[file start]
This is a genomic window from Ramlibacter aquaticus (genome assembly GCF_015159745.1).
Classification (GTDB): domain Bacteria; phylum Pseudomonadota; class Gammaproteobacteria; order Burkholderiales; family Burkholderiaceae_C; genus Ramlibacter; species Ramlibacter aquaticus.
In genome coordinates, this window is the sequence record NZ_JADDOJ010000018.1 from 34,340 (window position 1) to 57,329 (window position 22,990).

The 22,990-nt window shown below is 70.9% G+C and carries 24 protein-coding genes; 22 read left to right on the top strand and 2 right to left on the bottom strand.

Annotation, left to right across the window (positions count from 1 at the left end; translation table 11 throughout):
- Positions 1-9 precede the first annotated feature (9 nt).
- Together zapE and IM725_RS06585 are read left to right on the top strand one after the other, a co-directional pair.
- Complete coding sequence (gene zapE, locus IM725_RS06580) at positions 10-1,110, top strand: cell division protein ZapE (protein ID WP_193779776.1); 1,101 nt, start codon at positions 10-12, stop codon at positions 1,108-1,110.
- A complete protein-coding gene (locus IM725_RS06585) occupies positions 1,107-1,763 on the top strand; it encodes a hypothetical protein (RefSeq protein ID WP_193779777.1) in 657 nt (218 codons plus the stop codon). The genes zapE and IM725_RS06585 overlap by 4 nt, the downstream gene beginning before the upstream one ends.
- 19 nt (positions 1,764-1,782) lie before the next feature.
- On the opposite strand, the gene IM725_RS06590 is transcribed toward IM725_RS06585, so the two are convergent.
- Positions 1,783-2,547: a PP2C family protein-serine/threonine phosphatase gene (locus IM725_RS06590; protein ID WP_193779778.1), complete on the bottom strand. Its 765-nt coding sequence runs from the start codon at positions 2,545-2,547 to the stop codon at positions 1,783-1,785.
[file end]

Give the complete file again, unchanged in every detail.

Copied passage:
This is a genomic window from Ramlibacter aquaticus (genome assembly GCF_015159745.1).
Classification (GTDB): domain Bacteria; phylum Pseudomonadota; class Gammaproteobacteria; order Burkholderiales; family Burkholderiaceae_C; genus Ramlibacter; species Ramlibacter aquaticus.
In genome coordinates, this window is the sequence record NZ_JADDOJ010000018.1 from 34,340 (window position 1) to 57,329 (window position 22,990).

The 22,990-nt window shown below is 70.9% G+C and carries 24 protein-coding genes; 22 read left to right on the top strand and 2 right to left on the bottom strand.

Annotation, left to right across the window (positions count from 1 at the left end; translation table 11 throughout):
- Positions 1-9 precede the first annotated feature (9 nt).
- Together zapE and IM725_RS06585 are read left to right on the top strand one after the other, a co-directional pair.
- Complete coding sequence (gene zapE, locus IM725_RS06580) at positions 10-1,110, top strand: cell division protein ZapE (protein ID WP_193779776.1); 1,101 nt, start codon at positions 10-12, stop codon at positions 1,108-1,110.
- A complete protein-coding gene (locus IM725_RS06585) occupies positions 1,107-1,763 on the top strand; it encodes a hypothetical protein (RefSeq protein ID WP_193779777.1) in 657 nt (218 codons plus the stop codon). The genes zapE and IM725_RS06585 overlap by 4 nt, the downstream gene beginning before the upstream one ends.
- 19 nt (positions 1,764-1,782) lie before the next feature.
- On the opposite strand, the gene IM725_RS06590 is transcribed toward IM725_RS06585, so the two are convergent.
- Positions 1,783-2,547: a PP2C family protein-serine/threonine phosphatase gene (locus IM725_RS06590; protein ID WP_193779778.1), complete on the bottom strand. Its 765-nt coding sequence runs from the start codon at positions 2,545-2,547 to the stop codon at positions 1,783-1,785.